Table of Contents
- Project Brief
- Competitor Research
- User Research
- Task Flows
- Usability Testing*
*: Still under construction, sorry!
Instagram Print was the third UX project I did while studying at General Assembly.
The objective was to design an app that could facilitate users purchasing and collecting printed photos from Instagram.
I spent two weeks on this project in July 2015, working in a group consisting of Jacinta McMahon, Felicity Mulhall and myself.
Instagram needs to diversify their revenue streams and have proposed to extend their current product offering to include the added service to their users of customising and purchasing physical prints from Instagram.
There is already a devoted Instagram following, so any new feature introduced needs to fit smoothly into the natural process that current users know and love.
Design an app that could facilitate users purchasing and collecting printed photos from Instagram. The focus was to generate additional revenue for the company and maintain Instagram’s style and brand while doing so.
From the background research we conducted, we determined that the design of the app had to be very clear, quick and easy to use. This would be achieved by utilizing short process flows and high visibility.
Six web sites were identified for the competitor research.
* Formerly Known as Printstagram – this changed during the project
Key Takeaways (Qualitative Analysis)
- Social Print Studio has a very clear visual navigation. Symbols with text underneath are clear to the user and clarify understanding.
- Consistent use of page layout and identification (as done by Social Print Studio) makes the process from selection through to purchasing/delivery smooth.
- Snapfish is similar, except when choosing print size/ delivery (this has already been identified as a problem as there is a quick select option clearly identified).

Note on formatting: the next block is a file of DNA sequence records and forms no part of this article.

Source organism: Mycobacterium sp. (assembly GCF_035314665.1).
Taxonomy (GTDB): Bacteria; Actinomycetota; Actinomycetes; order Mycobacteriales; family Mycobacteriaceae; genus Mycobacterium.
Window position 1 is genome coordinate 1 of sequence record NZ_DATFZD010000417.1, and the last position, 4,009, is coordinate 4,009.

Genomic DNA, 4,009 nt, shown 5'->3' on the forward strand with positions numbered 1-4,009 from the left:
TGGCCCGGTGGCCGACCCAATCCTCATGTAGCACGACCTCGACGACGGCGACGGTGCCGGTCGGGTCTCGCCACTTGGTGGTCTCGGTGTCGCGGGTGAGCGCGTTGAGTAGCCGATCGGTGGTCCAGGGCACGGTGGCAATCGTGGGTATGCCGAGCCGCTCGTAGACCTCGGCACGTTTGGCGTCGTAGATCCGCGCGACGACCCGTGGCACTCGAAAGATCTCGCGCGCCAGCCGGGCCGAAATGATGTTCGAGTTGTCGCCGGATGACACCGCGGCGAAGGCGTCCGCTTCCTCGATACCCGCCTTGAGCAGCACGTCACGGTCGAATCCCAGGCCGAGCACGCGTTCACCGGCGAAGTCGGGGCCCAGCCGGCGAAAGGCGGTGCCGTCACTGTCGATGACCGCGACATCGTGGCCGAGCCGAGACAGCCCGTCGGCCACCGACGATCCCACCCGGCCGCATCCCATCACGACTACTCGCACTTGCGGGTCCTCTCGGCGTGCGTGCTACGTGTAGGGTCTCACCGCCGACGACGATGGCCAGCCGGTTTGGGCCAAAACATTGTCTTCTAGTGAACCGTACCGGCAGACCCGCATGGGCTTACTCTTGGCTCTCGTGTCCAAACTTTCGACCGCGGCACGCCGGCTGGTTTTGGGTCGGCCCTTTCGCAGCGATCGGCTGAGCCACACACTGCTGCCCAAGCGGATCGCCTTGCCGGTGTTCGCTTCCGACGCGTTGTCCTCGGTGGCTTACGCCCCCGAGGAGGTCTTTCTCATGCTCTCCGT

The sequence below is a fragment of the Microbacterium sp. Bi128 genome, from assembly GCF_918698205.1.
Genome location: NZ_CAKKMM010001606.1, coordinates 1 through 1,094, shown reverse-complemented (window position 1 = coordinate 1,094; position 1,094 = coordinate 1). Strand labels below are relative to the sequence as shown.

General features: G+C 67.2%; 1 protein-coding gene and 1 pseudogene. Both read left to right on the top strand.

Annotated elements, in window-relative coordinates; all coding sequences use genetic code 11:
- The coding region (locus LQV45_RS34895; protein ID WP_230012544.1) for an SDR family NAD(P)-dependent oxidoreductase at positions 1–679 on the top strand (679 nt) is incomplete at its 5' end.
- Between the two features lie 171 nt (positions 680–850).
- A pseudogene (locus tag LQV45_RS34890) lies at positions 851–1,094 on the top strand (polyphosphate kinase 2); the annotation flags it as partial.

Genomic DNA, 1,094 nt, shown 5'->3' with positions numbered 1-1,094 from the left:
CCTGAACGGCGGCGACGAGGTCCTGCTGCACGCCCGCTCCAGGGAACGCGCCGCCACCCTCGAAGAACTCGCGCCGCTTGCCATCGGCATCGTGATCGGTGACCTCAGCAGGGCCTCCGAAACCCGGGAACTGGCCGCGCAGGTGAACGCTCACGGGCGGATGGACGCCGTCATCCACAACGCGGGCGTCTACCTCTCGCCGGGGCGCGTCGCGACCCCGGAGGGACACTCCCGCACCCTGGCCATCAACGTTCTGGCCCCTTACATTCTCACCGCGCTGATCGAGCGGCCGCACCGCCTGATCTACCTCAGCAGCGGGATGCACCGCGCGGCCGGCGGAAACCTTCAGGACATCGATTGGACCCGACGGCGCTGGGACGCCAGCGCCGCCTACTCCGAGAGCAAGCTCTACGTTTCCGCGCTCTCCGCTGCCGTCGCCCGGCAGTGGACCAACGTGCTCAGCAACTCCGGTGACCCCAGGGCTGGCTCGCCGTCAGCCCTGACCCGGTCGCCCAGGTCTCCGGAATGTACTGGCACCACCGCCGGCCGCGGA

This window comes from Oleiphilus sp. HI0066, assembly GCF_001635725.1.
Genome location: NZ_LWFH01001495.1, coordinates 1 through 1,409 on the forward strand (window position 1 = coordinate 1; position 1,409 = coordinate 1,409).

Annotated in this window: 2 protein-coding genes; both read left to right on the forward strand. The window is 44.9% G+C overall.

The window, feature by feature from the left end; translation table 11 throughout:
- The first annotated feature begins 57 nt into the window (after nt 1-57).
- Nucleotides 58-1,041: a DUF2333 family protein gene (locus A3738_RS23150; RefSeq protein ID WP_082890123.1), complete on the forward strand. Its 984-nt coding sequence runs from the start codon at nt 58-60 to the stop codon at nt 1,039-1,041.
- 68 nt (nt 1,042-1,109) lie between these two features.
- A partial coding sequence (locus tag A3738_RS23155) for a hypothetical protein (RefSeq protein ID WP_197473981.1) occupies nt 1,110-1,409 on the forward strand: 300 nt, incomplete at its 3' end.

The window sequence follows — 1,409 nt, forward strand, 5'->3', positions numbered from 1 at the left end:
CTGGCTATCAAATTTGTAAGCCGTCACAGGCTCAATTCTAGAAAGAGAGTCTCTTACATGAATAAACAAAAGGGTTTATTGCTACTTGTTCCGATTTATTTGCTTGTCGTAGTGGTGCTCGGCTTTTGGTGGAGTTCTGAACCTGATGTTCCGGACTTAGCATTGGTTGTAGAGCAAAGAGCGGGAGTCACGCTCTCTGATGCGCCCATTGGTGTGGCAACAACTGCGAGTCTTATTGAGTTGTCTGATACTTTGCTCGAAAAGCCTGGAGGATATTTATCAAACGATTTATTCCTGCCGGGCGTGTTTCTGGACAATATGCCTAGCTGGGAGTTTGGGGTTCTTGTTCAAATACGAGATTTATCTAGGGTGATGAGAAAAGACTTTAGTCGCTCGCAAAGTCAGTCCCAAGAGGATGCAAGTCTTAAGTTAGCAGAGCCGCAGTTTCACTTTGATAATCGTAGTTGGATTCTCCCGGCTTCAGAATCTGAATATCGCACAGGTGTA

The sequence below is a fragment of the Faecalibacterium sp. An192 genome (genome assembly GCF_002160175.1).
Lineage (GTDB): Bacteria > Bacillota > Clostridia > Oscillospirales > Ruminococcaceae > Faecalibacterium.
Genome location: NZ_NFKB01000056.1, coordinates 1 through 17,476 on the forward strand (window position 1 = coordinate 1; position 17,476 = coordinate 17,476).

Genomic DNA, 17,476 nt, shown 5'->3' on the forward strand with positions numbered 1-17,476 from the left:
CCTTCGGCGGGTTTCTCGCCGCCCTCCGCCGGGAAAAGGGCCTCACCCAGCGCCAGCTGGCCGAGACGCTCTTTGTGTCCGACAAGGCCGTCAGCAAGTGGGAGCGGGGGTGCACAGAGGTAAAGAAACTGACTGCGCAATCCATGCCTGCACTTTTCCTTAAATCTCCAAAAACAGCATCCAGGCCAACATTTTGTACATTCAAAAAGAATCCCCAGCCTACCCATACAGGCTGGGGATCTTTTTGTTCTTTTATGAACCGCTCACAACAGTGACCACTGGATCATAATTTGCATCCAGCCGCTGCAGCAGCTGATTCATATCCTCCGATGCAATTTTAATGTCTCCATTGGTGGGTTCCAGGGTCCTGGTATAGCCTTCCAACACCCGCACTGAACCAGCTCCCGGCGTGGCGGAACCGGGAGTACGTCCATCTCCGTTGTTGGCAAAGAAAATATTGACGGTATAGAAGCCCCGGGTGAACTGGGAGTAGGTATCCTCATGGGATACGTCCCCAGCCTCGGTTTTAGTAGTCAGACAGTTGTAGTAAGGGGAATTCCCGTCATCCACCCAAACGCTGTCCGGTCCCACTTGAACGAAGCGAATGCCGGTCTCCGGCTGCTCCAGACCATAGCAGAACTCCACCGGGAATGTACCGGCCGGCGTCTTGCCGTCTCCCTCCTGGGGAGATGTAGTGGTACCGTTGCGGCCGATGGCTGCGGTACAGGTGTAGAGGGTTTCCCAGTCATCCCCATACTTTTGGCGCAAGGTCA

- Social Print Studio clearly identifies what the user is printing and has pop up prompts. Help and FAQ are clearly visible.
- Clear, easy, short step or one click printing
- Use of pop ups – only if the user has not maximised their value for money (i.e. cost is the same for 4 prints or 12, pop up asking if the user wants to add an additional 8 prints at no extra cost). (Screenshot below)
- Clearly identified path and ability for user to navigate to other screens without having to return to the home page.
- The steps from selection to printing, payment and delivery need to be as short as possible, keeping choice to a minimum.
- Clean, clear layout with clearly visible and identifiable photos. (Screenshot below)
- Introduce a ‘1 click flow’ for repeated actions (e.g. printing of collections and delivery/ collection).
Remote Screener Survey
- High proportion would try the proposed product
- Female majority
- Most rarely use retail stores to print photos
As Instagram is visually driven content, and the primary revenue stream is currently advertising, we thought that it was important to ensure that our Personas were users/sharer of photos.
Another important thing was that our potential personas were engaged in social media use and familiar with its function and use.